How ACF Chef Chris Scrivano Scored a Culinary Touchdown in Sports Service

 

ACF Chef Chris Scrivano’s culinary career has been full of pivots. Although he fell in love with working in kitchens as a teenager, after graduating from high school, he enrolled in a radiology program at his parents’ suggestion. He found himself bored with the program and quit to go into culinary education. Since then, Chef Scrivano, who currently is the culinary network senior manager at Chartwells, talks about his work serving fans at sporting arenas.

Chris Scrivano 1Q: How did you end up getting into sports foodservice?

A: I worked for Delaware North and was the executive chef for their corporate headquarters in Buffalo, New York. They have many different sectors — travel, leisure, airports, hotels and resorts and sports service. So for some reason being at the headquarters, I fell in under sports service. When they started catching on that I could do a lot more than feed the 500 people every day for lunch Monday through Friday, they said, “Okay, Chris, you’re going to start going to the night games at the Buffalo Sabres.” Literally I would just get off of work and take the train down to the Sabres’ Arena. I started working in the 200 club level and quickly grew into overseeing the 200 level and the 100 level for the senior executive chef there on game nights.

When the Buffalo Bills season started, I would still do my normal Monday through Friday at the corporate headquarters. Then I’d go to do the Sabres’ games in the evenings, and then I would go and support the Buffalo Bills football games. They had 81 suites there, but I was only responsible for the three mega suites, including the owner Jeremy Jacobs’ suite. I would oversee those three suites, and it got me into my private cheffing because Mr. and Mrs. Jacobs’ private chef had left and they needed somebody to help out. I stepped in and I was cooking for Mr. and Mrs. Jacobs.Chris Scrivano 2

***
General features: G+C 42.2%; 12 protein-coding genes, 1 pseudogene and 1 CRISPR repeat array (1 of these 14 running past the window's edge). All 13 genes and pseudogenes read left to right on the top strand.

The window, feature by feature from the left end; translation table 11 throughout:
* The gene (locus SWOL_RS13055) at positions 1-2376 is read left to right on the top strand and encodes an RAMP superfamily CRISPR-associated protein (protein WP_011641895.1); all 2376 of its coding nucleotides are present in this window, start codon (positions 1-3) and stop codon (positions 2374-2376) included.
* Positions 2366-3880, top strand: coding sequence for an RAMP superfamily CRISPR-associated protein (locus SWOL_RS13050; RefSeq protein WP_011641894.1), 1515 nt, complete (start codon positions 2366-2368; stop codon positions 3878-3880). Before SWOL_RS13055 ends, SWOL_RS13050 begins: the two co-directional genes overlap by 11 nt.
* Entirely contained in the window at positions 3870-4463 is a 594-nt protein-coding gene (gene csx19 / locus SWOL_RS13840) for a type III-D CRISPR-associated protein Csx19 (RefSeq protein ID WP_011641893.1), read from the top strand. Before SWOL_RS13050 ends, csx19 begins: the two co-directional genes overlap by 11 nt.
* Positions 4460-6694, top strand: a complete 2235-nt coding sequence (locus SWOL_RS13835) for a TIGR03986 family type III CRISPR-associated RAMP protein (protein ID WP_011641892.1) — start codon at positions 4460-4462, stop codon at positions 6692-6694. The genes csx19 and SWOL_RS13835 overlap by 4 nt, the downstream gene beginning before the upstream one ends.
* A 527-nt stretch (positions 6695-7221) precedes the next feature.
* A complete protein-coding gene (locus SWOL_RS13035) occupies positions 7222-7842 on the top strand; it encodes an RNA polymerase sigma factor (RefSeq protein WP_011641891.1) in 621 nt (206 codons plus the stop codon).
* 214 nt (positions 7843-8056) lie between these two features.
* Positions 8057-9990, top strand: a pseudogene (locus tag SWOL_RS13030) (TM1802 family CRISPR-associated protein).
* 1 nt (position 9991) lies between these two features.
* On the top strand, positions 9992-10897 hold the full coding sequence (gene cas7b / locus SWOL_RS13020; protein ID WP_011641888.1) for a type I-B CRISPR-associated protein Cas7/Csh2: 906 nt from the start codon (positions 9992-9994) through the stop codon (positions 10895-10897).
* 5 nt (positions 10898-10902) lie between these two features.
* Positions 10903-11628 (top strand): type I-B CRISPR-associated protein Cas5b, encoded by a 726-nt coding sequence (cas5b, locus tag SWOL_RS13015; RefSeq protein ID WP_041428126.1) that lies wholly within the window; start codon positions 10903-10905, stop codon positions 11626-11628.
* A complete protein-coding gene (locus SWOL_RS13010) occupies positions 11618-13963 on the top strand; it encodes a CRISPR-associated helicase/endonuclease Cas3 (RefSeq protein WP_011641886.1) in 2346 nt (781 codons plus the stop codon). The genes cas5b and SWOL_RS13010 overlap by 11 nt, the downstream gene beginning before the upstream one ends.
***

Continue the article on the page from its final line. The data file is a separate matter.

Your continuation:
Q: Are you a sports fan? Were you excited about being able to do this?

A: It was absolutely amazing. I’m a big hockey fan, a big football fan, and there’s something about feeding 20 to 40 to 50,000 people within a time period of three or four hours. It’s absolutely exhilarating. I love the logistics of how to get that amount of food out the door and done excellently. I wouldn’t say it’s perfect because there’s always room to grow, but it was absolutely amazing to see these kinds of operations and being a part of that.

And then in 2014 being selected to go to the Major League Baseball All-Star Game was one of the most amazing things in my career at the time that I was asked to do. There were only three of us in charge of feeding the media compound, so we would do 3,000 covers — breakfast, lunch, and dinner — with just the three of us. It was unbelievable the people I got to meet, the chefs I got to meet. That was my first time actually going out of a single unit and networking and meeting other chefs and collaborating.

Q: What would you say is the difference between a sports service environment and working in a restaurant?

I think the big difference really is in sports service, you’re not in one location all the time. Not all of your kitchens are built the exact same way. There’s a lot of logistics that go with proper planning based on your menuing, so you can actually keep the integrity of the food. As an example, you might be cooking in a commissary kitchen down on the first floor of the stadium or the arena, and then you’re going to have to transport all that food in hot boxes up through an elevator. You’re dealing with 15,000 or 20,000 people — just between security and other people working and using that same elevator — to get your food up to the service area. When you’re working in a restaurant, your kitchen’s right there, you put your food on a plate and it goes right out. So it’s a little bit more logistics that go behind sports service. I think the challenge really is trying to keep the integrity of the food, and still trying to give that same feel as if you’re in a restaurant — but sometimes you’ve got to make decisions based off of what you can serve and what you can’t serve.

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